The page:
Wednesday, May 20, 2009

A Lot To Chew

I'm currently reading Team of Rivals: The Political Genius of Abraham Lincoln by Doris Kearns Goodwin. I picked this up in hardback very cheap from somewhere. It is a loooooonnnngggg book, over 900 pages. Last August I put this at this point in my reading pile, after Burnt Sienna by David Morrell, wanting to alternate between non-fiction and fiction. As I built my pile from books purchased in the first half of 2008, I didn't worry about every other book being fiction, non-fiction, fiction, etc., just so long as I was getting a mixture between them. I also wanted to spread out books on history, or biography, by Christian writers and secular writers, on writing helps and other things.

So Team of Rivals came up next. I love history. I love Lincoln. I love things that appear as if they will be scholarly. This is a perfect book for me, and following the easy read I just finished, and the easy one before that, it is time to read something a little harder. But over 900 pages? Of fairly small text, with few illustrations and not a whole lot of white space?

I flipped through the book on Saturday and Sunday, and read the Introduction. It turns out much of the end of the book is index and notes. In fact, the epilogue of the book ends at page 754. So I figured twelve pages a day average will make this a two-month read. And, if I can find a bit more time on the weekends, perhaps a mere seven weeks.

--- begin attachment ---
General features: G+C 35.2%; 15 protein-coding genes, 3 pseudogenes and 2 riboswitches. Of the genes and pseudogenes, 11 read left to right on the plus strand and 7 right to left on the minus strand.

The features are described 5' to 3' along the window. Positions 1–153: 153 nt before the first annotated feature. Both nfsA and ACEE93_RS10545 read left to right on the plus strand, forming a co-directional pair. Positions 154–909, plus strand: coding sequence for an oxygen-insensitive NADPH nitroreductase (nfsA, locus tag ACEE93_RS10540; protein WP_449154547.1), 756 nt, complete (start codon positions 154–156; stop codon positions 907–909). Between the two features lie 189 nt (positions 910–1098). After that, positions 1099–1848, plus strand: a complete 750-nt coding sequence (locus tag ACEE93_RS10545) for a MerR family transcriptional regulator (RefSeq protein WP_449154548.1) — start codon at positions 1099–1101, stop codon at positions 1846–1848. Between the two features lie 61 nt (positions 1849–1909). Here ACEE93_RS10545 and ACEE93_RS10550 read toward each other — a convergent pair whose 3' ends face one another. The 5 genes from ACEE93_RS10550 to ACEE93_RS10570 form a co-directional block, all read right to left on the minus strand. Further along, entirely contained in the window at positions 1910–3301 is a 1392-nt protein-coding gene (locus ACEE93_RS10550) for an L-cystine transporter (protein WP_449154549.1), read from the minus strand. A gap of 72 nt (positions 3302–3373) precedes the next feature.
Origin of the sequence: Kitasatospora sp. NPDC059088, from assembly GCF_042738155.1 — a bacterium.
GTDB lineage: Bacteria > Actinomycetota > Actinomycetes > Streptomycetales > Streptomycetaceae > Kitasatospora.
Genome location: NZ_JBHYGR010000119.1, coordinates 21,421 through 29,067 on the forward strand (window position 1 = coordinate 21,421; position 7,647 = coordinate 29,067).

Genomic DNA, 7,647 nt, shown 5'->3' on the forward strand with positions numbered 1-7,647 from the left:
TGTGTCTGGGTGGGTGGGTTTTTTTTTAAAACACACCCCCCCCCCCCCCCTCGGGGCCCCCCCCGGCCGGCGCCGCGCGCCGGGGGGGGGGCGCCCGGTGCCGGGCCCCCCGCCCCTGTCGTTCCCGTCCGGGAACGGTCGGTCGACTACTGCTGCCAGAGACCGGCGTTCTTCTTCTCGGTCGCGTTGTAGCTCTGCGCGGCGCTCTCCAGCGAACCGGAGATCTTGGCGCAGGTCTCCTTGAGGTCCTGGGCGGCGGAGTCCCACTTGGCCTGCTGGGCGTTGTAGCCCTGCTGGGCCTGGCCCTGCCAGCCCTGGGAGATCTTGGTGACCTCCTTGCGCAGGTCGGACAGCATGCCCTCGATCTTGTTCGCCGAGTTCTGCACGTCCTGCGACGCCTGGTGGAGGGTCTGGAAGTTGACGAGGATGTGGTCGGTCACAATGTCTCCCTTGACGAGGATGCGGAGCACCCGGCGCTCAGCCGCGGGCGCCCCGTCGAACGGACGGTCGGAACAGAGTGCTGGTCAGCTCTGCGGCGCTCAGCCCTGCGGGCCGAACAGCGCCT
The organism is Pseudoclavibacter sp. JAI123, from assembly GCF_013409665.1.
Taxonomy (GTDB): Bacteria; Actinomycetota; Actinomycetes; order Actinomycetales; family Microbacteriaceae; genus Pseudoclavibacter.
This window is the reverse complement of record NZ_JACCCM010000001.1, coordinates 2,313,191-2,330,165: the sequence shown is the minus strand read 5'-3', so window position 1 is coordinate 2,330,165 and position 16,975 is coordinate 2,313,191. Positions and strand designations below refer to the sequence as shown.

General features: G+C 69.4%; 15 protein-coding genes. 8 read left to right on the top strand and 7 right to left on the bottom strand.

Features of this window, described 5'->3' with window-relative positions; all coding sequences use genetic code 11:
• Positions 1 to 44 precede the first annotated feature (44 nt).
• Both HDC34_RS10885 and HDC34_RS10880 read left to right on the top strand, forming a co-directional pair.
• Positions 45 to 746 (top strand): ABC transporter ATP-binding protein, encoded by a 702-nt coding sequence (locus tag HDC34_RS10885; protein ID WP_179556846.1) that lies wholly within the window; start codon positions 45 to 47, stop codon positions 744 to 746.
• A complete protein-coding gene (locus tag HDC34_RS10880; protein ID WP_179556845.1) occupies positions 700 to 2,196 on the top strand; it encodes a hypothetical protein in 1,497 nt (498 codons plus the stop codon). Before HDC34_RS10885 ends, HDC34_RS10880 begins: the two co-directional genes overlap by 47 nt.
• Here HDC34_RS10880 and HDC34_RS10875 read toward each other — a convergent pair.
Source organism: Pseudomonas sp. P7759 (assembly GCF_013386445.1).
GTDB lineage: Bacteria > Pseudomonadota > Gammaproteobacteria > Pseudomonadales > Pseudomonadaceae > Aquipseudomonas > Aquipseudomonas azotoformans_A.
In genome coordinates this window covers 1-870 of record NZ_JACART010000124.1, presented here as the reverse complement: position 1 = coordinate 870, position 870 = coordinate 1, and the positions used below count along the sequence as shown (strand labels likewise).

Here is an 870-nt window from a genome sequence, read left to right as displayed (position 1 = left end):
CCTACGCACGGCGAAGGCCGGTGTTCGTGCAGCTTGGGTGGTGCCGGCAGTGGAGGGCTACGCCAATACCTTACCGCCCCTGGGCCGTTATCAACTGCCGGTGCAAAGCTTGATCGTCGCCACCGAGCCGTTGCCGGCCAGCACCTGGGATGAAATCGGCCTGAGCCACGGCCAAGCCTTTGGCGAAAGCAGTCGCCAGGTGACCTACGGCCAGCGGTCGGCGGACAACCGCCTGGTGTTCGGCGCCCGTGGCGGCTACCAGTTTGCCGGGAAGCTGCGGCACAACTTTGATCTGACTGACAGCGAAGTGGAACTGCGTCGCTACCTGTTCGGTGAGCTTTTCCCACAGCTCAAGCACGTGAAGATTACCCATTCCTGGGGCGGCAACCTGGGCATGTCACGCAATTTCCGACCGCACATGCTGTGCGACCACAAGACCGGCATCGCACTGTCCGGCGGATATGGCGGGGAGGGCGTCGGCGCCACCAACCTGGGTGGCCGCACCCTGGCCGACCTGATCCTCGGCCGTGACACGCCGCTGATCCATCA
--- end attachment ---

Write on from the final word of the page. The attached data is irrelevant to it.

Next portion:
This is complicated by my coming up on a busy time at work, some additional travel to see the kids or for them to come and see us, and the need to spend some more time on things around the house. So I may be optimistic on averaging twelve pages a day.

In fact, after three days of reading I know I'm optimistic. I'm at page 34, but the actual text started on page 5. The subject matter is such that I'll have to have complete quiet; I won't be able to read it while Lynda has the television on, at least not read it for true comprehension. And I don't see any point in reading for half comprehension.

So I eat this elephant one bite at a time. I may find I have to put it aside for a while, read something simpler, then come back to it. Next in the pile is a harmony of the gospels, which might aid in my current writing. After that is East of Eden by John Steinbeck. Both of those promise to be easier reading, so I may read them in parallel with Team of Rivals and see how that goes. Perhaps all three by the end of the summer.

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